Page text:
BYU-Arizona analysis: Cougars beat Wildcats but have room for improvement

BYU overcame a slow start and inconsistent defense to win its season opener

BYU wide receiver Neil Pau'u (2) scores a touchdown against Arizona during the second half of an NCAA college football game Saturday, Sept. 4, 2021, in Las Vegas. (AP Photo/David Becker)

BYU accomplished what it set out to do — the Cougars earned a win in their season opener 24-16 against Arizona at Allegiant Stadium in Las Vegas on Saturday.

But it was clear the Cougars still have a lot of work to do to not just have one successful game, but a successful season.

BYU was shaky and slow to start before finding its momentum, but eventually allowed the Wildcats back in the game before securing an onside kick that could have resulted in a different outcome in the game. Sure, Arizona would have had to recover the kick, score a touchdown and make a two-point conversion, but with the way the Wildcats changed the momentum late in the game, it could have been possible.

“I’m really happy about the win,” coach Kalani Sitake said. “Obviously, there’s a lot of things that we can improve on, but you give a lot of credit to Arizona. The coaching staff did a great job getting the guys ready to play. They were really motivated. Once we got things figured out, they just kept fighting through it.”

Cougars get hit with too many injuries

Season starting quarterback Jaren Hall managed to stay healthy through the first game of the season, but the same couldn’t be said about a couple other Cougars.

Most notably, defensive back Keenan Ellis went down after suffering what looked like a neck injury after having his head snapped back during an awkward hit. After being attended to for 17 minutes on the field, Ellis was carted off and was sent to UMC Trauma Center.

CT scans conducted Saturday night on Keenan Ellis were normal. He spent the night at University Medical Center in Las Vegas for observation and additional testing. Ellis is out of bed, walking and reports no neck or back pain, a BYU news release said.

Besides Ellis, the following Cougars suffered minor injuries: defensive lineman Uriah Leiataua (arm), wide receiver Gunner Romney (knee) and wide receiver Neil Pau’u (lower leg). Leiataua and Pau’u returned to action, but Romney was on crutches for the rest of the night.

“Hopefully we get those guys back soon for next week,” Sitake said.

Jaren Hall showed potential of greatness

In his first start — and first game — since the 2019 season, Hall was slow to start. In the Cougars’ opening drive, Hall went 1 of 4 for 10 yards. But then things started clicking in the second quarter.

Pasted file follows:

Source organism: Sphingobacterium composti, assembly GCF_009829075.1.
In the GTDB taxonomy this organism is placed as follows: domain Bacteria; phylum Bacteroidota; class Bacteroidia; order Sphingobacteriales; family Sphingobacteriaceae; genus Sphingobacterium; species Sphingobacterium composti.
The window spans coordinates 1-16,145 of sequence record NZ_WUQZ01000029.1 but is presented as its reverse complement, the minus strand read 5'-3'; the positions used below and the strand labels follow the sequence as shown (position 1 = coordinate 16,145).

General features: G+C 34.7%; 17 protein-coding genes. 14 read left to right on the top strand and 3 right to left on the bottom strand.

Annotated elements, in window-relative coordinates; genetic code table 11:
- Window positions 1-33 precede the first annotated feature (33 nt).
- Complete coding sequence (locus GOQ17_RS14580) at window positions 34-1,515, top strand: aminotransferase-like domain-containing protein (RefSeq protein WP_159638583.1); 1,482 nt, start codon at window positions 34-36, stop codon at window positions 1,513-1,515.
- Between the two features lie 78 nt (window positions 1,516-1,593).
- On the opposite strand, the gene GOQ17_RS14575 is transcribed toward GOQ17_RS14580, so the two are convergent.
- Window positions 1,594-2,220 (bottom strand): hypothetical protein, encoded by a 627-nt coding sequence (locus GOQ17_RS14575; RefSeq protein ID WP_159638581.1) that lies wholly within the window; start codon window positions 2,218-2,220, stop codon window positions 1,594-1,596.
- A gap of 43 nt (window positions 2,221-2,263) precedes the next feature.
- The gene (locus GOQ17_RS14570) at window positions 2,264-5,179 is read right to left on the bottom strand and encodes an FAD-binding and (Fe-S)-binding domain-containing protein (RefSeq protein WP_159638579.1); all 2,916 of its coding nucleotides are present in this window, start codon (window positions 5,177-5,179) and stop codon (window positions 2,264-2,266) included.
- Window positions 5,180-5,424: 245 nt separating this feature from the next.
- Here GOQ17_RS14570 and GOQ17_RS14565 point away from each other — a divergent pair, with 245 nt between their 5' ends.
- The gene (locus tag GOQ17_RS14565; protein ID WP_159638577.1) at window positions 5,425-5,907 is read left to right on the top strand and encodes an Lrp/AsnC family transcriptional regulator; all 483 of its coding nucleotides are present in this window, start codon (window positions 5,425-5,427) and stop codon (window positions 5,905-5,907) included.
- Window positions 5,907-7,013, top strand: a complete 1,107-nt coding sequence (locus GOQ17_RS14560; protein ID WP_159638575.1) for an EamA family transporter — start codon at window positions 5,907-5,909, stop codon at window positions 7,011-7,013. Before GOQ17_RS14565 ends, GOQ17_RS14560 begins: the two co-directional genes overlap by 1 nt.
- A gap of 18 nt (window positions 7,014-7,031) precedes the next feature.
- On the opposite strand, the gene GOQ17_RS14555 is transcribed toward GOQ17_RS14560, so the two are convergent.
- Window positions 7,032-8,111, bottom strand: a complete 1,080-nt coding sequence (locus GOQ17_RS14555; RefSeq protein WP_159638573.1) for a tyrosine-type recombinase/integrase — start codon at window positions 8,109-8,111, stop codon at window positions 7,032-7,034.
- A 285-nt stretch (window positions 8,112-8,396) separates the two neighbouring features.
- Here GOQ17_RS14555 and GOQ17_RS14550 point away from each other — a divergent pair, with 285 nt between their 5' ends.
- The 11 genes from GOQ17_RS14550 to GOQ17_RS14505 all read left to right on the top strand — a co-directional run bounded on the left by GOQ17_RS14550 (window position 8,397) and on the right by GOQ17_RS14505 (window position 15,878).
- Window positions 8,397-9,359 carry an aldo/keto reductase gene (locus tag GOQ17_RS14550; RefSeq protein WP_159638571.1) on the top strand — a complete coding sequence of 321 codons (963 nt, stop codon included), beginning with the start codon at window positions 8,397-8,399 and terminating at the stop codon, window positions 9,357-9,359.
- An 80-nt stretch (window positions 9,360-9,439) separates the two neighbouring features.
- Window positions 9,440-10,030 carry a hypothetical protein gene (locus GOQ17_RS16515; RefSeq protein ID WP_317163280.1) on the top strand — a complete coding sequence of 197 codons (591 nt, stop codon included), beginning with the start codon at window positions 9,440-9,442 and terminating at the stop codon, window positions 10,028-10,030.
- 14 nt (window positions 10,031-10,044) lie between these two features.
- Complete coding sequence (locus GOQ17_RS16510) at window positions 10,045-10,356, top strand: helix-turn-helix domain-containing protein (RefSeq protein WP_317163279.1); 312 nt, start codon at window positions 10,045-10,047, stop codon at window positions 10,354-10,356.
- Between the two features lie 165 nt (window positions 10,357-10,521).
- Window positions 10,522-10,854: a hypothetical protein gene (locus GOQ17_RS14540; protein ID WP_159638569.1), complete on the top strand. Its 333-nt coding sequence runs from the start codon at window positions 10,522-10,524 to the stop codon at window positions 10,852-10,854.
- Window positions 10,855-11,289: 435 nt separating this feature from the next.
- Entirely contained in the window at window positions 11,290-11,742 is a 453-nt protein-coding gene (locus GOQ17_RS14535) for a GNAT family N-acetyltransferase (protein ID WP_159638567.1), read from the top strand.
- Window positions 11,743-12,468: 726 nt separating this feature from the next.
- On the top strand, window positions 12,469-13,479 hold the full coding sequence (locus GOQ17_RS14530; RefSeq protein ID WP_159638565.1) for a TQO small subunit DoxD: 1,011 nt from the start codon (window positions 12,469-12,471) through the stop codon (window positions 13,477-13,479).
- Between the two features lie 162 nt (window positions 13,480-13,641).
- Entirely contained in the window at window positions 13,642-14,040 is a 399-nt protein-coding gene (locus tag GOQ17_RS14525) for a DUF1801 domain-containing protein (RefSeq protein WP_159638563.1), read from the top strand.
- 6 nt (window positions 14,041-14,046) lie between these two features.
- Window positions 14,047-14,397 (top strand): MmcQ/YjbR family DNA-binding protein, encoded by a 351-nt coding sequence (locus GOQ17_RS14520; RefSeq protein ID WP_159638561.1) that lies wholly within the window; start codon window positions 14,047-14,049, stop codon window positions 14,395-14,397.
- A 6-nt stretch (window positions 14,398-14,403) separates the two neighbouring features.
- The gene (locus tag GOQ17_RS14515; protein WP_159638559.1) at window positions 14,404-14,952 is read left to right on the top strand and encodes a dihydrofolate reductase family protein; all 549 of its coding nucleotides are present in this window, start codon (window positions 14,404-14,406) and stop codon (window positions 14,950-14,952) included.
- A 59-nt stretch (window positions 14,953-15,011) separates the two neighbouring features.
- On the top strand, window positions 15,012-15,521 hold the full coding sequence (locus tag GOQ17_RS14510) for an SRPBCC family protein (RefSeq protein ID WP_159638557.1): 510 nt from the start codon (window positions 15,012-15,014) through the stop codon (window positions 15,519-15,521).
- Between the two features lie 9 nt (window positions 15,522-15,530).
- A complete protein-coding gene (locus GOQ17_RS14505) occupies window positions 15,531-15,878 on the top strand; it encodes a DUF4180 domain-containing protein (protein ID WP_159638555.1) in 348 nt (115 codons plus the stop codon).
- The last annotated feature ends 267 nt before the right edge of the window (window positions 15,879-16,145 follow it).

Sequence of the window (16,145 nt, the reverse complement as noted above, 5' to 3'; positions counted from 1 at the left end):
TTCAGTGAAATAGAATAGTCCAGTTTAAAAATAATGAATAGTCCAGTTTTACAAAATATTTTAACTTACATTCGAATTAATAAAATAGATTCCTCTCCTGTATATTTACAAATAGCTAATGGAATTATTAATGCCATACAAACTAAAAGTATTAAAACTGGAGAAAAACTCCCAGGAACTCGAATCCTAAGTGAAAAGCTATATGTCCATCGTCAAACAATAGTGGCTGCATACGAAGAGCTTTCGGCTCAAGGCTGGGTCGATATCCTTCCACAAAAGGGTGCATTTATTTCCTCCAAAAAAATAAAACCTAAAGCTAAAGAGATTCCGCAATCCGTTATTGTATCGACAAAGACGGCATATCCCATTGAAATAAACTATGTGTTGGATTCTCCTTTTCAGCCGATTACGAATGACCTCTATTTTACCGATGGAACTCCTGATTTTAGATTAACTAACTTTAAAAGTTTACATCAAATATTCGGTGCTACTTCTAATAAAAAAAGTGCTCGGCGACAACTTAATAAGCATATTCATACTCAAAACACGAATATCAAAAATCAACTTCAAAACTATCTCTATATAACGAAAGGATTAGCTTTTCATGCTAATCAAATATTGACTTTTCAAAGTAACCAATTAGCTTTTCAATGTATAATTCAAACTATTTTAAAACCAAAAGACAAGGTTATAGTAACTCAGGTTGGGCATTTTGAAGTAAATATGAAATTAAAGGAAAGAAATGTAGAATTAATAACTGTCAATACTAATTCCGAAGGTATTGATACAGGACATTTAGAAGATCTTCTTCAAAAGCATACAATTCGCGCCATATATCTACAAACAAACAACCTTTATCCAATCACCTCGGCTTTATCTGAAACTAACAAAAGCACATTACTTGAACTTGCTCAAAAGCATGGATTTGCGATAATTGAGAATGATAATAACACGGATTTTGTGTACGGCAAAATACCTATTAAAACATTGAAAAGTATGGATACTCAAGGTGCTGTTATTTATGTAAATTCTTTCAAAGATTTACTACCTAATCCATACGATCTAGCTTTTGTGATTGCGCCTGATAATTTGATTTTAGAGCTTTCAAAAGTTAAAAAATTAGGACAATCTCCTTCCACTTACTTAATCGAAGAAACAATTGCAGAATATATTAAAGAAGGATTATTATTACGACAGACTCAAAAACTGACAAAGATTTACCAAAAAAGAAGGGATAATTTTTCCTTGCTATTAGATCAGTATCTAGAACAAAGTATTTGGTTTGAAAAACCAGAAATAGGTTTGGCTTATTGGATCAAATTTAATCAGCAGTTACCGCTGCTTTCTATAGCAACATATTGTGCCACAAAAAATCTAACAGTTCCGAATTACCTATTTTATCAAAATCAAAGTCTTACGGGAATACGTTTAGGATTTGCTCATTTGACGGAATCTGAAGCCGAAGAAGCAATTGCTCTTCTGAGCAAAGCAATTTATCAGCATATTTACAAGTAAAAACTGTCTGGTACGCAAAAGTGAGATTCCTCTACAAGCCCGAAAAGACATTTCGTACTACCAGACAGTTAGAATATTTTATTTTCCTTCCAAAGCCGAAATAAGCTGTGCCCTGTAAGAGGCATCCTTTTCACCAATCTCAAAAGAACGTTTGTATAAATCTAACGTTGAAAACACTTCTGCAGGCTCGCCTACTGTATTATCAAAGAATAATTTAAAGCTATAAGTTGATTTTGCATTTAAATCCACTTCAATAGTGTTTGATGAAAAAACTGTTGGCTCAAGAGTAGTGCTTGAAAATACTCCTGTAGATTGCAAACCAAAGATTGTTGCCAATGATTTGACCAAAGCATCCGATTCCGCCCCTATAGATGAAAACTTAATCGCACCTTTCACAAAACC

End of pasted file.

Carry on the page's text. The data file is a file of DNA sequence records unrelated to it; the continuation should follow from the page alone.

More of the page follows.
Hall threw a 67-yard gem to Neil Pau’u for BYU’s second touchdown and managed to scramble for 39 yards.

The Spanish Fork native ended the night with 198 passing yards (18 of 28) and two touchdown passes, as well as 36 rushing yards.

“I thought he made some plays,” Sitake said. “I mean, he broke a long one for a scramble. He created some space for himself with his legs in the backfield. I like the composure he had, he’s a great leader for us. Obviously, there’s some things that he wants to do and plays he wants to get back.”

Defense has some things to work on

While the Cougar defense only gave up 16 points, the Wildcats still put up 426 yards — 58 yards more than BYU. Arizona also converted on all three fourth-down plays, two of which were fourth-and-1 situations.

Where the BYU defense did succeed was in holding Arizona to 2 of 4 red-zone score chances and 5 of 17 in third-down conversions.

So, where can the Cougars improve? Leiataua believes one of the places to start is with open field tackles.

“I’m proud of the young D-linemen that came in and did their roles — they didn’t back down,” Leiataua said. “Some of them had some nerves, but everyone started to shape up. We have some things to fix for next week, and we’re going to come out swinging for sure.”

Fans were the real MVP of the game

For the first time since the 2019, the Cougars played in front of a full crowd — and BYU fans didn’t disappoint.

Allegiant Stadium was filled with 54,541 people — the largest college sports crowd Nevada has ever hosted. Of that group, three-fourths or more were Cougar faithfuls.

“As I said before, we have the greatest fans in the world, and to be in this environment here, in the new Raiders stadium, to be in an NFL stadium and look forward to the future, is what every kid dreams of playing,” Hall said. “To be with our brothers and our coaches and the fans watching, it’s surreal.”

Players said the fans definitely helped stave off Arizona’s rally and close out the game.

“It felt like a home game today — Cougar Nation was going off,” running back Tyler Allgeier said. “It was fun to see a lot of blue. It literally felt like a rivalry game right then and there.”

The one play BYU would take back

If Sitake would have known how things would transpire, he would do one thing differently.

Toward the end of the third quarter, Sitake chose to decline an Arizona delay of game penalty. The Wildcats were already on a fourth-and-14, so the ball was coming to BYU regardless. But by declining the penalty, Arizona was in a better position to punt and got the ball on the 1-yard line.

Sitake was still feeling confident his Cougars could get out of the poor field condition, but the Wildcats went on to get a safety, followed by a touchdown on the ensuing drive.

Suddenly, it was a one-score game, and Arizona had all the momentum.

“But credit to Arizona, they made some plays,” Sitake said. “We [had] to find a way to react, and I like the way our guys fought through and eventually won the game for us.”